Skip to main content

What Sounds Do Guinea Pigs Make?

Guinea pigs, or cavies, are highly social animals. They typically have a male-dominated group hierarchy. As such social creatures, they have evolved a complex range of vocalizations, or sounds. Most of the vocalizations are methods of communication with other guinea pigs.

Guinea pigs typically have poor eyesight, so visual cues are not always helpful. It is important for pet owners to understand the basics of guinea pig vocalizations to help you better care for your guinea pigs.

Why Do Guinea Pigs Squeak?

Squeaks come in all different kinds of frequencies, durations, and speeds. Guinea pig sounds can be generally categorized in the following manner:

  • Chuts, clucks, or clicks are brief sounds. They may happen just once or in pairs. When guinea pigs chut, they are usually exploring their area without alarm. It may be a quiet signal to other guinea pigs about their location or excitement level. Typically, it is a sign of contentment.

  • “Tutt-tutt-tutt” noises are made with varying degrees of frequency and are like chuts, although usually longer in duration. This is a sign of discomfort or fright, and may be followed by a whine or wheek. “Tutt-tutt” is a warning signal to other guinea pigs, who may respond in silent immobility while they wait to understand the threat.

  • Wheeks are loud, long, squeals. It is also known as a whistle or wheet. It generally indicates excitement in situations such as feeding time, playtime, or other positive experiences. This high-intensity vocalization may be in one or two parts, in different frequencies and durations.

  • Screaming, squealing, or shrieking sounds are high-pitched and generally mean the guinea pig is unhappy, in pain, or in danger. It is similar to a whistle, but without any low frequencies, and cavies typically emit them in rapid succession.

  • Chirping is an uncommon guinea pig vocalization. It sounds very close to a bird’s song. It is believed to be a general sign of low-level stress or discomfort. A baby guinea pig may emit this when they are hungry, for example. Some owners never hear their guinea pig chirp, or only hear it a few times during their life.

Why Do Guinea Pigs Purr?

Similar to cats, guinea pigs also purr. The unique frequencies of purring often indicate different things:

  • The low-pitched purr sounds like bubbling. Guinea pigs emit this when they are feeling content and safe. Owners will most often hear this when the guinea pig is being held, petted, groomed, and fed. They may also use this when exploring a new area or when snuggling with a favorite herd mate.

  • The high-pitched purr is stiff, short, and may indicate annoyance or stress. It may serve as a warning to other guinea pigs.

  • Rumbling is a sound normally made to exhibit dominance. It can also be a response to being scared or angry. The body may even vibrate in addition to the vocalization. Rumbling is typically not a sign of aggression, but if two animals both feel they are dominant, it could lead to a fight if neither backs down.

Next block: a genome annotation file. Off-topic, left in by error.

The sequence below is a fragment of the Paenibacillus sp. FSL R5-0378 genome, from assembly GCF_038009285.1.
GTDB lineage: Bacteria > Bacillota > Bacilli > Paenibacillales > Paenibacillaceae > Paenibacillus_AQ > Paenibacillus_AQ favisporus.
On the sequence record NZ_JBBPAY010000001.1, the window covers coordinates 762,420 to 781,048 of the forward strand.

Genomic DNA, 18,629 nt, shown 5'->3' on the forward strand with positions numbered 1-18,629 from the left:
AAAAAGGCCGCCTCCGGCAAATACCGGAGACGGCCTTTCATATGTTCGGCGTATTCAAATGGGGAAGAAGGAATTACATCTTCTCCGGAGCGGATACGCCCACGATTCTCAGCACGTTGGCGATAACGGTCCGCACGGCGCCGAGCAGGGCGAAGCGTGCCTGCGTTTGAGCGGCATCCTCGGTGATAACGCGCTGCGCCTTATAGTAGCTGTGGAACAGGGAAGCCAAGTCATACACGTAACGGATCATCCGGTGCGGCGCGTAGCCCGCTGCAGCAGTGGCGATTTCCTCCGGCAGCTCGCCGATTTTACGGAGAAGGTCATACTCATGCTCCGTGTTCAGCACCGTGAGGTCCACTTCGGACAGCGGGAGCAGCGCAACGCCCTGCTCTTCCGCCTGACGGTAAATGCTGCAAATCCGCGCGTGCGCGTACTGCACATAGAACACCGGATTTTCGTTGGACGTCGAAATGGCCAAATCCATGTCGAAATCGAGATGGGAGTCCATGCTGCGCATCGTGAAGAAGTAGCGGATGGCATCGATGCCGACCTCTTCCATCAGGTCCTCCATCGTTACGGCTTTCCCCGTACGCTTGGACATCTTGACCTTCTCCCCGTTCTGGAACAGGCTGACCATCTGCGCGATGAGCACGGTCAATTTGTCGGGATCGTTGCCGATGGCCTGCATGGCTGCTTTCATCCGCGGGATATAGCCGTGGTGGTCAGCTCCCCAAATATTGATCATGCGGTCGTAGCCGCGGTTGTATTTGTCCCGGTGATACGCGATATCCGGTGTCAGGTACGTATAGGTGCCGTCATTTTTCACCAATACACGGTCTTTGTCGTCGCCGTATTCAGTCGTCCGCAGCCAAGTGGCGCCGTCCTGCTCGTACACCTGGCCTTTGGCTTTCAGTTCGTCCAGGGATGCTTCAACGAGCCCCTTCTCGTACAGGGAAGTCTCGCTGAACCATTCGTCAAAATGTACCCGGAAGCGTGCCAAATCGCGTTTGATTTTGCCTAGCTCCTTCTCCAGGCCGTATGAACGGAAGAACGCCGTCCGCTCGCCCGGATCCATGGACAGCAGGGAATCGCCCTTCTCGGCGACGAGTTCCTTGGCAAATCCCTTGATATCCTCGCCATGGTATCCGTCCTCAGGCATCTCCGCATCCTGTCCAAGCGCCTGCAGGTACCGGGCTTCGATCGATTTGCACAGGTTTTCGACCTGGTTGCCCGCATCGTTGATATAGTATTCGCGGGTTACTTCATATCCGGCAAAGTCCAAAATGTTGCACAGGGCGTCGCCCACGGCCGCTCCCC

Boars, or male guinea pigs, perform a special type of rumbling, which includes walking around and emitting a low rumbling, while courting a sow, or female guinea pig. This courtship dance and vocalization is called rumblestrutting. Non-dominant animals may make a low rumble as they walk away from an aggressor. This indicates they are not pleased but do not wish to fight.

Other Guinea Pig Sounds

In addition to squeaks and purrs, guinea pigs may also exhibit the following sounds:

  • Grunts are an aggressive vocalization and usually mean there’s a brewing fight or attack. The grunt is a dominant noise made toward the subordinates in a herd.

  • Teeth chattering occurs when the teeth rapidly grind together. It is typically a warning or in response to a threat. Likely, the guinea pig that is chattering is indicating they are ready to fight. They may lift their head during this vocalization as well.

  • Hissing may sound like chattering teeth and is also a sign of aggression. Guinea pigs that are hissing want to be left alone. If not, the cavy may bite, which is generally not in their nature.

By learning about a wide range of sounds, pet parents can understand their guinea pigs better. Doing so can strengthen the bond between pet parent and cavy, and lead to happier and healthier pigs!

References

  1. Johnson-Delaney, DVM, Dipl ABVP. Veterinary Information Network, Inc. Guinea Pig or Cavie (Cavia Porcellus) Pet Care. January 2021.

  2. Guinea Lynx. Raising a Healthy Guinea Pig. 2022.

  3. Pollock DVM, DABVP, Christal. Parmentier DVM, Sylvia. LafeberVet. Basic Information Sheet: Guinea Pig. October 2018.

  4. ‌‌Horton DVM, Susan. Chicago Exotics Animal Hospital. Guinea Pig Care.

  5. ‌San Diego Zoo Animals & Plants. Guinea Pig. 2022.

  6. Oxbow Animal Health. Guinea Pig Sounds and Their Meanings. January 2021.

Featured Image: iStock.com/Irina Vasilevskaia

Help us make PetMD better

Was this article helpful?